Pål Sverre Valheim Hagen as Thor Heyerdahl in Kon-Tiki © Nordisk Film

1) Writer Petter Skavlan had experience in sailing across oceans, which he said helped him capture the dynamic of people at sea for an extended time. It also gained him some cred with Thor Heyerdahl, with whom he worked on developing the story. The adventurer passed away in 2002, but he had signed off on the 21-page outline for the film.

Anders Baasmo Christiansen and Pål Sverre Valheim Hagen in Kon-Tiki © Nordisk Film
Pål Sverre Valheim Hagen and Anders Baasmo Christiansen in Kon-Tiki © Nordisk

2) It is common movie magic for cities to stand in for others, but I thought it was funny that hardly any of the sites where the real events took place were used as filming locations. Rather, 1940s New York was a set in Bulgaria, Peru was actually Malta, and even some of the Norway scenes were instead shot in Sweden.

Anders Baasmo Christiansen, Gustaf Skarsgård, Pål Sverre Valheim Hagen, Jakob Oftebro, Odd Magnus Williamson and Tobias Santelmann in Kon-Tiki © Nordisk Film
Kon-Tiki © Nordisk Film

3) We viewed the original version with Norwegian dialogue, but during filming they also did identical takes in English so the movie could have a wider release internationally. The Weinstein Company acquired the rights to distribute the film in the U.S. (and a few other countries), and the English language version opens in America on April 26, 2013.

Kon-Tiki © Nordisk Film
Kon-Tiki © Nordisk Film

4) In 2006, Heyerdahl’s grandson Olav was part of a crew that retraced the Kon-Tiki expedition on a newly constructed, similar raft called Tangaroa. And it was this very vessel that was used to re-create the Kon-Tiki in the film — fascinating to think that the raft you see actually made that same voyage. (Some day I hope to visit the original Kon-Tiki at The Kon-Tiki Museum in Oslo.)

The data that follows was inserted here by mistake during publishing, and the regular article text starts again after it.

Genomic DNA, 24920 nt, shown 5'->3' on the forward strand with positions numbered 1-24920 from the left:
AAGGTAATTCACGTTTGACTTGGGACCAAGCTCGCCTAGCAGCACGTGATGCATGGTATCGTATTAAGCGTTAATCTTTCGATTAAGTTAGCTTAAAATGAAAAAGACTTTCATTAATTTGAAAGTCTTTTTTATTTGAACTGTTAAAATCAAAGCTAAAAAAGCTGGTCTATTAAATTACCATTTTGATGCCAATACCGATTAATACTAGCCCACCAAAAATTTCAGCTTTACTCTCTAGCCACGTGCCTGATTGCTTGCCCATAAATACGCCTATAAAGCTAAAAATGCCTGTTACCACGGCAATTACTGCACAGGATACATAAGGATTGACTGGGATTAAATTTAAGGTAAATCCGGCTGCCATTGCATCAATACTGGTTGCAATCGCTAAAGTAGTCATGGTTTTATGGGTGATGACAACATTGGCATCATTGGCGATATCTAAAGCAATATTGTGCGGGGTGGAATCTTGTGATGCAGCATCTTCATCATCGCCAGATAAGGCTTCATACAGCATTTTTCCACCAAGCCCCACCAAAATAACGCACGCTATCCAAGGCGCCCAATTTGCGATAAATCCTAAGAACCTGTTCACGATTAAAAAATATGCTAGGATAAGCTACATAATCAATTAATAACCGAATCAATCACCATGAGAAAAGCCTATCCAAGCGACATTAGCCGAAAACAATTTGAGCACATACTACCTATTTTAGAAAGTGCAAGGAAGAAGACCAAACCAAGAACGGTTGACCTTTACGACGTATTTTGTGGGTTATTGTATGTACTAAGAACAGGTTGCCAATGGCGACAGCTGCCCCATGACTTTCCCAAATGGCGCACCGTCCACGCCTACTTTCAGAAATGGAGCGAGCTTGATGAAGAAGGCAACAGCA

Jakob Oftebro and Tobias Santelmann in Kon-Tiki © Nordisk Film
Jakob Oftebro and Tobias Santelmann in Kon-Tiki © Nordisk Film

5) Joking that it’s a bit hard to tame sharks and crabs, they said the only real animal that appeared in the movie was the parrot. The others were part of the 500 or so special effect shots, which were so well done that you can’t even tell they’re CG animated.

Kon-Tiki © Hanway Films/Nordisk Film Distribusjon
Kon-Tiki © Hanway Films/Nordisk Film Distribusjon

“Kon-Tiki” is nominated for Best Foreign Language Film at the Academy Awards, which is fitting as Thor Heyerdahl’s 1950 documentary “Kon-Tiki” won for Best Documentary — the only Oscar awarded to a Norwegian film thus far. I think you know who I’ll be rooting for this Sunday!

Related Posts:
Kon-Tiki Printed Dress from Anthropologie
“DVD of Tiki” Screening at the Egyptian Theatre
“South Pacific” Musical at the Ahmanson Theater

Polynesia Greetings Dress at Anthropologie

I have to say that Anthropologie, while one of my favorite places to spend my dough, is probably the last place I expected to find anything related to tiki.

Their stores are impeccably styled and look like the most elegant and bohemian pied-à-terre in Paris one could imagine. I would like to just pack a bag and move in one day.

They offer overpriced vintage-esque fashions and furniture…and I shamelessly love it all. Mostly I scour the sale section where there are usually some great bargains to be found.

Last week I was at The Grove on the hunt for this lovely little number, when I took a quick look through the discount racks and discovered the Polynesia Greetings dress.

Upon closer inspection, I noticed it had a really interesting print of compasses, coral, sea turtles, fish, palm trees, mandolins and even the Kon-Tiki raft and the iconic image from its sail. (Thor Heyerdahl’s books about his voyages, along with “South Pacific,” contributed to the mid-century tiki trend.)

I dig it because it’s tiki, but not in your typical hibiscus-patterned Aloha wear way.